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Sunday, March 5, 2006
When Bells Come Home (Sorta)
By Dr. Steven Taylor @ 8:04 pm

Via Reuters: AT&T agrees to buy BellSouth for $67 billion.

So SBC buys AT&T, which then acquires BellSouth. And, if memory serves, SBC also bought Pacific Bell a while back-so AT&T has gone from breakup to partial reconsolidation. Of course, telecom isn’t the same industry that it was in the 70s.

Still, interesting.

Filed under: The Economy | Comments (1) |Send TrackBack | Show Comments here
Friday, February 3, 2006
Unemployment: 4.7%
By Dr. Steven Taylor @ 11:10 am

Via CNN: Unemployment rate of 4.7 percent lowest since July 2001

The unemployment rate fell to its lowest level in nearly five years in January, the government reported Friday, as employers added a respectable 193,000 jobs to payrolls and paychecks increased more than expected.

The Labor Department said the unemployment rate dipped to 4.7 percent from 4.9 in December, the lowest since 4.6 percent in July 2001, just before the Sept. 11 terrorist attacks. Economists had forecast that the rate would remain unchanged from December.

Good deal.

Filed under: US Politics, The Economy | Comments (0) |Send TrackBack
Tuesday, January 31, 2006
Greenspan’s Parting Gift
By Dr. Steven Taylor @ 1:46 pm

As expected: FOMC Raises Fed Funds Rate to 4.5%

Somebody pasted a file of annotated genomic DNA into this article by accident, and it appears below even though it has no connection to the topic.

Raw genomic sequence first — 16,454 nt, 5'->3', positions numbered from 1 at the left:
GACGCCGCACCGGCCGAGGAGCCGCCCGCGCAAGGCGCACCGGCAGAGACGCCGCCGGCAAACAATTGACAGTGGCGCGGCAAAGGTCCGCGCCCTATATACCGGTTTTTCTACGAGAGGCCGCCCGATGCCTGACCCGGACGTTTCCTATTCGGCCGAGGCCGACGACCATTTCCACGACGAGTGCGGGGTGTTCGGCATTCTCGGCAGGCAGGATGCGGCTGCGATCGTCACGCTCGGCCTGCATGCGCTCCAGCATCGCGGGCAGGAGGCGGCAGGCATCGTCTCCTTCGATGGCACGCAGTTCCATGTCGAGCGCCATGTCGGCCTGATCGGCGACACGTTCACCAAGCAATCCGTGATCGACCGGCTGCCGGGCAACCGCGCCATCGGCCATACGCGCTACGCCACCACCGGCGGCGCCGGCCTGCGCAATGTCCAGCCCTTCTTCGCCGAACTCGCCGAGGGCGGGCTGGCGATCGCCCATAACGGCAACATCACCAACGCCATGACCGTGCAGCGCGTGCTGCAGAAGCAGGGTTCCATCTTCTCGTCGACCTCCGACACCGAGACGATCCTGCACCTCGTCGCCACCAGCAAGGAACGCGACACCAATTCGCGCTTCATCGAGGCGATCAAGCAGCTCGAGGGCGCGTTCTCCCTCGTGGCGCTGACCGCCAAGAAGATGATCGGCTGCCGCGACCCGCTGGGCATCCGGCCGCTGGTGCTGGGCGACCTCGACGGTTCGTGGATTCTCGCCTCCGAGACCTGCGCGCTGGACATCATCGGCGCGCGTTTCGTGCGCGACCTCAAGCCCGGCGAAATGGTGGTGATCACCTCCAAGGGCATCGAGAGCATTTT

Filed under: US Politics, The Economy | Comments (0) |Send TrackBack
Bernanke Confirmed
By Dr. Steven Taylor @ 1:45 pm

Via Reuters: U.S. Senate confirms Bernanke as Fed chief

He was confirmed via voice vote.

Filed under: US Politics, The Economy | Comments (0) |Send TrackBack
Bernanke’s Turn
By Dr. Steven Taylor @ 11:15 am

With the Alito vote complete, the Senate should now be voting on the new Fed Chariman: Senate aiming for midday vote on Bernanke for Fed

Filed under: US Politics, The Economy | Comments (0) |Send TrackBack
Greenspan’s Swan Song
By Dr. Steven Taylor @ 8:57 am

Via the BBC comes a report on the end of Greenspan’s run as Chair of the Fed, Greenspan tees up last rate rise, wherein we see that he will leave us a parting gift:

Analysts expect interest rates to rise by a quarter of a percentage point to 4.5%, the 14th increase in a row.

The CSM’s version of the story is here: Greenspan and rise of the central banker.

And the NYT discusses Greenspan’s replacement, Ben Bernanke: And in This Corner, Fed Choice Is Blip on Some Senators’ Radar.

The Senate votes on Bernanke today. The nomination is non-controversial and should sail through.

Filed under: US Politics, The Economy | Comments (0) |Send TrackBack
Friday, January 27, 2006
A Sloooow 4Q 2005
By Dr. Steven Taylor @ 4:36 pm

Via Reuters: Growth pace weakest in three years

The
Commerce Department said gross domestic product, the broadest measure of economic activity within U.S. borders, expanded at a weak 1.1 percent annual rate in the October-December period — little more than a quarter of the third quarter’s 4.1 percent rate.

It was the weakest growth rate for any three months since 0.2 percent in the fourth quarter of 2002 and much below what Wall Street had anticipated, and initially sent stock futures and the dollar tumbling and bond prices soaring.

That is a surprising number, I must admit.

Although stock recovered after good earnings reports came out.

Filed under: US Politics, The Economy | Comments (0) |Send TrackBack
Wednesday, January 18, 2006
Tokyo Stock Market Sell-off
By Dr. Steven Taylor @ 6:11 am

Via the BBC: Selling panic closes Tokyo market

Tokyo’s stock exchange closed early for the first time in its history on Wednesday, in a bid to head off a meltdown after a frantic day’s trading.

The move was sparked by heavy selling in shares following allegations of fraud at internet firm Livedoor.